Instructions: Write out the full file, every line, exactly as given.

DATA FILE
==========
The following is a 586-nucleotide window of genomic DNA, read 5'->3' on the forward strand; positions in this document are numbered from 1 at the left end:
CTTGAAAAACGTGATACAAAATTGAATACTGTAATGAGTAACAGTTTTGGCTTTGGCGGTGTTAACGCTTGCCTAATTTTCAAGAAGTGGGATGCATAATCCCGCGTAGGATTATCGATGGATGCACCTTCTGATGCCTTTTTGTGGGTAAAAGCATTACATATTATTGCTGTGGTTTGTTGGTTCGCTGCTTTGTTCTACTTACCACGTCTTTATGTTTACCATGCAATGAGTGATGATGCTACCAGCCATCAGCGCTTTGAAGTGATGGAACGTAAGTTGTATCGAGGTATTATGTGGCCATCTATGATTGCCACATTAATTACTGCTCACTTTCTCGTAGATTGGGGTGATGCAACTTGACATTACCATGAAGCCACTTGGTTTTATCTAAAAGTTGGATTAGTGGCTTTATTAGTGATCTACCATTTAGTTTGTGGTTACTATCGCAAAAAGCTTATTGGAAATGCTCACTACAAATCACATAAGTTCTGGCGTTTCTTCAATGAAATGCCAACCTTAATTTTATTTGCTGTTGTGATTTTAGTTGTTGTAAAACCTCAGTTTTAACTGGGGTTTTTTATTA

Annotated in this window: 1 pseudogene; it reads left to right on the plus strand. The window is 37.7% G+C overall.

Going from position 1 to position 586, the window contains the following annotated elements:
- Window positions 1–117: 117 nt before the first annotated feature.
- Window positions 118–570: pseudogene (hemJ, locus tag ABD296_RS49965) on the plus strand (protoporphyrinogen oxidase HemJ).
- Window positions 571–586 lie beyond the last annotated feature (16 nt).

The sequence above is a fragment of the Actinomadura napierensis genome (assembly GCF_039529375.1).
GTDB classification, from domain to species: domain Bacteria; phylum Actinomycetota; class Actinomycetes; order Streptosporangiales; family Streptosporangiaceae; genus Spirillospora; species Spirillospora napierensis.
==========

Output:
The following is a 586-nucleotide window of genomic DNA, read 5'->3' on the forward strand; positions in this document are numbered from 1 at the left end:
CTTGAAAAACGTGATACAAAATTGAATACTGTAATGAGTAACAGTTTTGGCTTTGGCGGTGTTAACGCTTGCCTAATTTTCAAGAAGTGGGATGCATAATCCCGCGTAGGATTATCGATGGATGCACCTTCTGATGCCTTTTTGTGGGTAAAAGCATTACATATTATTGCTGTGGTTTGTTGGTTCGCTGCTTTGTTCTACTTACCACGTCTTTATGTTTACCATGCAATGAGTGATGATGCTACCAGCCATCAGCGCTTTGAAGTGATGGAACGTAAGTTGTATCGAGGTATTATGTGGCCATCTATGATTGCCACATTAATTACTGCTCACTTTCTCGTAGATTGGGGTGATGCAACTTGACATTACCATGAAGCCACTTGGTTTTATCTAAAAGTTGGATTAGTGGCTTTATTAGTGATCTACCATTTAGTTTGTGGTTACTATCGCAAAAAGCTTATTGGAAATGCTCACTACAAATCACATAAGTTCTGGCGTTTCTTCAATGAAATGCCAACCTTAATTTTATTTGCTGTTGTGATTTTAGTTGTTGTAAAACCTCAGTTTTAACTGGGGTTTTTTATTA

Annotated in this window: 1 pseudogene; it reads left to right on the plus strand. The window is 37.7% G+C overall.

Going from position 1 to position 586, the window contains the following annotated elements:
- Window positions 1–117: 117 nt before the first annotated feature.
- Window positions 118–570: pseudogene (hemJ, locus tag ABD296_RS49965) on the plus strand (protoporphyrinogen oxidase HemJ).
- Window positions 571–586 lie beyond the last annotated feature (16 nt).

The sequence above is a fragment of the Actinomadura napierensis genome (assembly GCF_039529375.1).
GTDB classification, from domain to species: domain Bacteria; phylum Actinomycetota; class Actinomycetes; order Streptosporangiales; family Streptosporangiaceae; genus Spirillospora; species Spirillospora napierensis.